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Keeper of the Lost Cities: Books 1 and 2

The Shadow Throne: Jennifer A. Nielsen

Book: The Shadow Throne (Ascendance Trilogy, Book 3)
Author: Jennifer A. Nielsen
Pages: 336
Age Range: 10-14

The Shadow Throne is the conclusion to Jennifer Nielsen's Ascendance Trilogy, after The False Prince and The Runaway King (links go to my reviews of those titles). I found the first part of The Shadow Throne difficult to read due to excessive bleakness (including torture). But once I got through that part (and I never doubted that Jaron would get through it), the rest of the book was an exciting race to a thrilling and clever ending. 

As The Shadow Throne begins, King Jaron's country is at war, besieged on all sides by enemies (some who were once allies). The woman he loves (if he could but admit it to himself) has been taken hostage, and the woman he is betrothed to, a Princess, is in danger. He does have the loyalty of his core team and of his people. But it's going to take every trick in Jaron's arsenal, and then some, for Carthya to make it through the war intact.

The Shadow Throne retains the best aspects of the prior two books: Jaron's voice and Nielsen's thorough worldbuilding. Jaron retains his core determination under even the harshest of conditions. He bends, he grieves, he almost breaks, but then he's back to his sarcastic and sometimes reckless self. Here are a couple of snippets:

"Then I ran over to Imogen, whose honey brown eyes blazed with disapproval. I knew she'd be angry with me -- she often was. I rarely blamed her for that since, admittedly, I usually deserved it. But this time, it wasn't the sort of anger I could laugh off. We remained in a very dangerous situation."(Page 68)


""I told you to humble him," Vargan said to his men. "Does he look humble?"

In all fairness to his soldiers, until the moment I spit on their king, I probably had looked pretty humble." (Page 105)

In addition to plenty of action (much of it centered around battles and escapes), The Shadow Throne includes a bit of romance, an appreciation for friendship, and aspects of a coming-of-age novel. One thing that I especially like in this book is the way that, despite writing about a fairly traditional, male dominated civilization (the men go to battle, the women cook), Nielsen creates strong female characters, too. Princess Amarinda is smart and tenacious, as is Imogen, though the two young women are quite different from one another. And there's a wonderful scene in which the local women turn out to protect a surrounded city. (The army captain says: "The men may have fought for this city, but it will be the women who save it.")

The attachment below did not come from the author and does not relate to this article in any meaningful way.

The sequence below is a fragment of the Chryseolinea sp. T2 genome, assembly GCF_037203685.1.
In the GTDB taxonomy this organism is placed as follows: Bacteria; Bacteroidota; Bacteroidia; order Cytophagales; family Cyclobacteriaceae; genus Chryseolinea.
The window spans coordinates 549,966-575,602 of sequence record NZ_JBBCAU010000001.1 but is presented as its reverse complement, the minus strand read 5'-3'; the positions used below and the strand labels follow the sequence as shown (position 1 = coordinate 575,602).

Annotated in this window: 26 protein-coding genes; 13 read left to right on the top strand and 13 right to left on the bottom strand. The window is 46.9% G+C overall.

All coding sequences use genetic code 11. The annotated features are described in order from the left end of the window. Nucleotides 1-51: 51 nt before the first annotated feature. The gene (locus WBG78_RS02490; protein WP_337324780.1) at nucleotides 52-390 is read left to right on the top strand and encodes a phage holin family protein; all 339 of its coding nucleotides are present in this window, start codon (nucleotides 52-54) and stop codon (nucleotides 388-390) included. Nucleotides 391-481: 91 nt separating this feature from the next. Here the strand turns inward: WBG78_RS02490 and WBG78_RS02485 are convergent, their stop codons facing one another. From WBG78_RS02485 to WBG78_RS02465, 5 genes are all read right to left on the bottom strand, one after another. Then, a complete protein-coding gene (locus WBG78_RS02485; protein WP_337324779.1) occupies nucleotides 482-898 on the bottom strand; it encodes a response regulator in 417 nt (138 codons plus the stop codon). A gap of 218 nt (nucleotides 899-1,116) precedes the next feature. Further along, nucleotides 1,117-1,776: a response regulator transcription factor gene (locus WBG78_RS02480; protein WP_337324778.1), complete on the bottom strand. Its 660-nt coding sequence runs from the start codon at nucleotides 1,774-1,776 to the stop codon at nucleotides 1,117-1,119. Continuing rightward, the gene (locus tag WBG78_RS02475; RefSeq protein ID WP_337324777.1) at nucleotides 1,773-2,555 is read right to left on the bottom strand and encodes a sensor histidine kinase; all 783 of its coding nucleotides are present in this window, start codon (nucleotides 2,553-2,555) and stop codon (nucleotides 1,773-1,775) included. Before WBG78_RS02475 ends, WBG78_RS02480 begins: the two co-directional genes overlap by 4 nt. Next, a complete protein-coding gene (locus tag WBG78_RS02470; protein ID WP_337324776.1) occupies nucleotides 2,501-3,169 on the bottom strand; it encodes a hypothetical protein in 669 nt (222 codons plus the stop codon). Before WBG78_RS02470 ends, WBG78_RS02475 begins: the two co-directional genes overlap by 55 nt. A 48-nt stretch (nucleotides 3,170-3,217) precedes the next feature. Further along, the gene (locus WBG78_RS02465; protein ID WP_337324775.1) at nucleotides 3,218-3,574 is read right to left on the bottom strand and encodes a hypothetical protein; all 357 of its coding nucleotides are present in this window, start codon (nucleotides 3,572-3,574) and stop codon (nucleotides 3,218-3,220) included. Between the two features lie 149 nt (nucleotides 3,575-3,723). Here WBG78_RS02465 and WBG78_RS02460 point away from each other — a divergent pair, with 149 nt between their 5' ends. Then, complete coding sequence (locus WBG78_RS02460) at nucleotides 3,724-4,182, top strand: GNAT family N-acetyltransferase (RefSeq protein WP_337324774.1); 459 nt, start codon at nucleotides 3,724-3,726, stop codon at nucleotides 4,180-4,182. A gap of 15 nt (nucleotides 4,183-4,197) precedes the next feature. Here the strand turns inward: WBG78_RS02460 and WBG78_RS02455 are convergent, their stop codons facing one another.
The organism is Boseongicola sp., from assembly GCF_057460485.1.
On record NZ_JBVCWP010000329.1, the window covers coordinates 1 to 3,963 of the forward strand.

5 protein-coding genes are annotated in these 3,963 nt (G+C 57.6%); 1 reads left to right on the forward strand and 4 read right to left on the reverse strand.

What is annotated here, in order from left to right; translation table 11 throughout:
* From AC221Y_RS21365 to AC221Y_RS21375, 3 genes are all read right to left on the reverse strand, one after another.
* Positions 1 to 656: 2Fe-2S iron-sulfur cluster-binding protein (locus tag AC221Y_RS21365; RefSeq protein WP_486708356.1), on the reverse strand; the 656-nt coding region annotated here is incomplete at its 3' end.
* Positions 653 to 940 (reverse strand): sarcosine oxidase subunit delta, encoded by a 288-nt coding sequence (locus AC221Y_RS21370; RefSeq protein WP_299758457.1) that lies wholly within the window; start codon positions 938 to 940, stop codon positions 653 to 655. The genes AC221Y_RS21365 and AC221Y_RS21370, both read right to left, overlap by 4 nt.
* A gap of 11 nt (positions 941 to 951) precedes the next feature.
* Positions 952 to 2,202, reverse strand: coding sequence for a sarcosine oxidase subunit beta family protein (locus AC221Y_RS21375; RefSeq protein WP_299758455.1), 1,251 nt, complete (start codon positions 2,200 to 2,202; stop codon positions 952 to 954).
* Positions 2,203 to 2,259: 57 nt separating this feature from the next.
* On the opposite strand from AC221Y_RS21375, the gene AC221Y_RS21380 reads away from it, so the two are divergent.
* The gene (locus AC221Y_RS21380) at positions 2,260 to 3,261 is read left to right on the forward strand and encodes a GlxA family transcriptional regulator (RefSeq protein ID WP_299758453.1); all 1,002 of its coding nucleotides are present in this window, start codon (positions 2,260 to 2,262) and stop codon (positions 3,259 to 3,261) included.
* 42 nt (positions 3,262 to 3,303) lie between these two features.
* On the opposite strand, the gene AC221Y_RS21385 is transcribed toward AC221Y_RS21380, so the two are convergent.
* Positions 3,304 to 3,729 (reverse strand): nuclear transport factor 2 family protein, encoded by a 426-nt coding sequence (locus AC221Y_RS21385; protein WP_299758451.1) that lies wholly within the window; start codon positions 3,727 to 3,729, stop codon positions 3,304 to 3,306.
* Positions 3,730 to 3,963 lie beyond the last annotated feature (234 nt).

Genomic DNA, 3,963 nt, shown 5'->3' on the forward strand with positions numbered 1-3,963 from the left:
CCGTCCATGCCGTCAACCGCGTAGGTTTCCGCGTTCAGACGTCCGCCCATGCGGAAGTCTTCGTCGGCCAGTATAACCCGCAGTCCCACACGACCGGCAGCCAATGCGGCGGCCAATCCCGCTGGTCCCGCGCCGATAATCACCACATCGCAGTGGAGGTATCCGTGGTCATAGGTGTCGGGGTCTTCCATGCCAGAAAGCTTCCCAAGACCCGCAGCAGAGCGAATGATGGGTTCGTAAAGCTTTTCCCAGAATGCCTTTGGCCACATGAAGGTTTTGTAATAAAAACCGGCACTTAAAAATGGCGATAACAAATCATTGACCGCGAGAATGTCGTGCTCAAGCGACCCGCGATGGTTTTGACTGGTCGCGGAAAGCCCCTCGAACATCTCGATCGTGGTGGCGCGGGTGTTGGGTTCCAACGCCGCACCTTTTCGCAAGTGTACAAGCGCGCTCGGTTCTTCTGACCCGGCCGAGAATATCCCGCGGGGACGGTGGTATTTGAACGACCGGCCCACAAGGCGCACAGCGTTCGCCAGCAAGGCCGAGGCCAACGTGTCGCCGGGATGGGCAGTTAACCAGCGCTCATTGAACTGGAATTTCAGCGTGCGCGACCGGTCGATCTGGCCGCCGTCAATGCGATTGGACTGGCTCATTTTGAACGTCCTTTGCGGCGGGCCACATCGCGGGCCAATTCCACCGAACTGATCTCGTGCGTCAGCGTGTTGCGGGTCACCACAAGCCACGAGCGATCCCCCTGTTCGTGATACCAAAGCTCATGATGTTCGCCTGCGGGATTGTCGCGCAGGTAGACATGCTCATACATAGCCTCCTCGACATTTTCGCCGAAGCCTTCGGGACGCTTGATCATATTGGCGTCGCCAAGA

Nielsen's plotting is strong in The Shadow Throne, too. This would actually be an enjoyable book to re-read, knowing the ending, to review all of the clues that she has planted along the way. It all comes together in a highly satisfying finish. 

I will say that The Shadow Throne, even more so than the other books in the series, is quite dark in places, and not for the faint of heart. I think it's more a middle school book, or even a high school book, than a middle grade novel. The publisher lists it on Amazon as being for ages 10-14, but I personally see it fitting better at the higher end of that range (and going up to adults). It is certainly boy- and girl-friendly. 

The key to enjoying The Shadow Throne, I think, lies in trusting in Jaron's cleverness and resilience, which keeps even the darkest situations from seeming impossible. Don't even think of reading this book out of order. But for those who like dashing adventures with kings and pirates, leavened with humor, The Ascendance Trilogy is not to be missed. Fans of the series will be pleased with The Shadow Throne, I think, particularly the last 2/3 of the book. 

Publisher: Scholastic (@Scholastic
Publication Date: February 25, 2014
Source of Book: Review copy from the publisher

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© 2014 by Jennifer Robinson of Jen Robinson's Book Page. All rights reserved. You can also follow me @JensBookPage or at my Growing Bookworms page on Facebook